The end results are often gorgeous, nourishing, and very, very funny. It also possesses a replicable style, which wasn’t something I entirely expected until I heard “Annie,” the penultimate entry in this latest season. The episode is premised on an ol’ switcheroo. In a move to yield useful life lessons for his senior producer, Kalila Holt, Goldstein decides to have her take over hosting duties for the story. The thinking, apparently, was that it could be a fruitful exercise: Annie, the individual asking for help, is loud, bold, and comfortable with conflict. Holt, meanwhile, seems to be Annie’s diametric opposite: awkward, internal, conflict-averse.
So Holt sets out on her own to assist Annie in confronting her problem, which is rooted in a feeling of being left out by her family. High jinks ensue, and what plays out is an entertaining reconstruction of the Heavyweight formula: There’s the explanation of the quest, there are several stumbles, there’s a point in which the host maybe exacerbates the problems, there’s a breakthrough, and then there’s catharsis. Slathered onto the whole package is a heaping dose of distinctly Goldsteinian humor delivered through Holt’s scripting and narration, dry as a cat’s tongue, sprinkled with the customary puckish lines. (“She said, to quote Billy Shakespeare, that this was much ado about nothing, and that, to quote Billy Joel, she didn’t start the fire.”) Even more fascinating is how Holt’s narration emulates Goldstein’s own cadence in uncanny fashion — somewhere between knowing and oblivious, empathetic and ironic.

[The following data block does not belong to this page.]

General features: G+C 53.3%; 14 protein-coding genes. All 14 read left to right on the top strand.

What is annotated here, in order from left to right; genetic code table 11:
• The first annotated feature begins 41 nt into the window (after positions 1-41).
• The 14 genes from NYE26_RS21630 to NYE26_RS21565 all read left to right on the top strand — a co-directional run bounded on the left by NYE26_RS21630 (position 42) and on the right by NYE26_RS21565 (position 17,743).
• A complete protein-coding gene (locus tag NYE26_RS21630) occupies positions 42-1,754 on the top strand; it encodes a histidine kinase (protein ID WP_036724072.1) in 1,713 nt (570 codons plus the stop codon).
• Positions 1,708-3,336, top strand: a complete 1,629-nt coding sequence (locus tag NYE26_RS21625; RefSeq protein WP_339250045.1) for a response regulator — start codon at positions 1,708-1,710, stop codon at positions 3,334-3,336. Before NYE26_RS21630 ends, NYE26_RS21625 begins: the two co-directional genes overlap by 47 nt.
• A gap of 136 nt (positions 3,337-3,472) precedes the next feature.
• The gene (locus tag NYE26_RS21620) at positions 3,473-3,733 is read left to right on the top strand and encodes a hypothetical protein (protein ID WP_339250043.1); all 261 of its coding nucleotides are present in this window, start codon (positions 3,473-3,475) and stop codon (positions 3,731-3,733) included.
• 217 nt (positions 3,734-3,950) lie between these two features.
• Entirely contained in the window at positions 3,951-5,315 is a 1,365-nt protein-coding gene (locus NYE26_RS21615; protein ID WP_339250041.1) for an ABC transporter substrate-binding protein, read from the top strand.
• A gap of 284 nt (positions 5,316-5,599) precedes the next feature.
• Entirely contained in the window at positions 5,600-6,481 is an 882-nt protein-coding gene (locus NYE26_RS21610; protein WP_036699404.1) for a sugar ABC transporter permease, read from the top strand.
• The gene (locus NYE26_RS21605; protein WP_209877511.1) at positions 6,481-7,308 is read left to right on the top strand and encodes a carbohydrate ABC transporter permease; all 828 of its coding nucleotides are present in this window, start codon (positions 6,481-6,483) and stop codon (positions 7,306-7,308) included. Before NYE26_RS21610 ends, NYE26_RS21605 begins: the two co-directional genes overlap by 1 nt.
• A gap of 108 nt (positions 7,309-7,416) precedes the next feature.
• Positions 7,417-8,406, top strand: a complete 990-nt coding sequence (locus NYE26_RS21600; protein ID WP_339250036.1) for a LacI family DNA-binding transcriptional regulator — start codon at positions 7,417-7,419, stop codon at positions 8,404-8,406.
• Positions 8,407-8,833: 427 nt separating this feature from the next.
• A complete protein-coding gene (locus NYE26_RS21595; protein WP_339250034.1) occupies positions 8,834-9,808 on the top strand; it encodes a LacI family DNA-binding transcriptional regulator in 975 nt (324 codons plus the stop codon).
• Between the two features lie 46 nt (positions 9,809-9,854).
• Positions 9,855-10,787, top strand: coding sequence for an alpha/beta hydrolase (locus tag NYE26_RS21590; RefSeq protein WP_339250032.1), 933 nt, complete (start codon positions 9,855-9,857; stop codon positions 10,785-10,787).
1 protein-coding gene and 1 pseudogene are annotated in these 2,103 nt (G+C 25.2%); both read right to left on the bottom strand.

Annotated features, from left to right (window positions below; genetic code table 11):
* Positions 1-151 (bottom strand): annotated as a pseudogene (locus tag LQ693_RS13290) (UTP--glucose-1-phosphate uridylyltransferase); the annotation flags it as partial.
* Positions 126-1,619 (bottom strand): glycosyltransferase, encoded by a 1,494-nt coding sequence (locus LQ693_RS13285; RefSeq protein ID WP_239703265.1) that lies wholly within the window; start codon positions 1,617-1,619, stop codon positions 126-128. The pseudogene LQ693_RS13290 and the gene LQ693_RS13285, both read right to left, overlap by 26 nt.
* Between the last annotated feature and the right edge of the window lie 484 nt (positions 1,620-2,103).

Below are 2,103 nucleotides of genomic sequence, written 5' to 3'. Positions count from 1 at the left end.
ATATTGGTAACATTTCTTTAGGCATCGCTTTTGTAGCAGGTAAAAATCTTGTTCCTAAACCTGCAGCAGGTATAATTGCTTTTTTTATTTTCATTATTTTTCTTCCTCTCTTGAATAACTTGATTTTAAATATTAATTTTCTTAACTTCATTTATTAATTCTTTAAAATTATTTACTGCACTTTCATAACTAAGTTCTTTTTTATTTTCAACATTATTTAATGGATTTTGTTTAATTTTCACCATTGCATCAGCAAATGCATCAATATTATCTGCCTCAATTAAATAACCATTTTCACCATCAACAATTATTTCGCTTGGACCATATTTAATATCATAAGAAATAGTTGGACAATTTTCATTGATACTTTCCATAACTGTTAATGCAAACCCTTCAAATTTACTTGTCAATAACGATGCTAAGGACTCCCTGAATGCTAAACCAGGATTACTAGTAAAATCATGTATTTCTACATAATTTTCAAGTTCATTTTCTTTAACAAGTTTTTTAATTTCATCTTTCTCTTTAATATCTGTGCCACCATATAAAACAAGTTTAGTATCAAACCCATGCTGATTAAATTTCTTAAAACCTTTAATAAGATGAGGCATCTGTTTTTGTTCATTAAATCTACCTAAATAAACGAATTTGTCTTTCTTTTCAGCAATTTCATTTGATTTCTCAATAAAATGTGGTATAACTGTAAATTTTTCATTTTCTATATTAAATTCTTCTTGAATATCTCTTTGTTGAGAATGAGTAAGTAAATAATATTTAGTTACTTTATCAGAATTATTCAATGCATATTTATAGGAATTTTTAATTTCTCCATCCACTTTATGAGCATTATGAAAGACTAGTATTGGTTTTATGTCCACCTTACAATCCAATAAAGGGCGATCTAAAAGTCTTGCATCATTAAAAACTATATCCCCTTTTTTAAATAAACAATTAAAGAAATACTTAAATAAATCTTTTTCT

Goldstein or otherwise, the formula works, and “Annie” hits the spot. This might have been a shorter than usual season for Heavyweight, but it’s still firing on all cylinders — and then some.
• I hope you’re keeping socially distant and physically safe this Thanksgiving season, and, acknowledging that doing so might be really lonely, consider adding Samin Nosrat and Hrishikesh Hirway’s Home Cooking into your life. Come for the cooking advice; stay for the glorious companionship.
• If you enjoyed Bear Brook — New Hampshire Public Radio’s smart take on the true-crime podcast genre — back in 2018, rejoice: A good portion of the team is part of a new reporting project, Document, that’s focused on the problems with policing today. The first season is out now, and the second is set to follow not long from now.
• An oldie (ish?) but goodie: I’m currently working my way back through A Woman’s Smile, which is a very weird and very entertaining surrealist-comedy podcast. If you haven’t tried it out before and are looking for something that’s really out there, this is the one for you.
And that’s a wrap for 1.5x Speed! Hope you enjoyed it. We’re back next week, but in the meantime: Send podcast recommendations, feedback, or just say hello at firstname.lastname@example.org.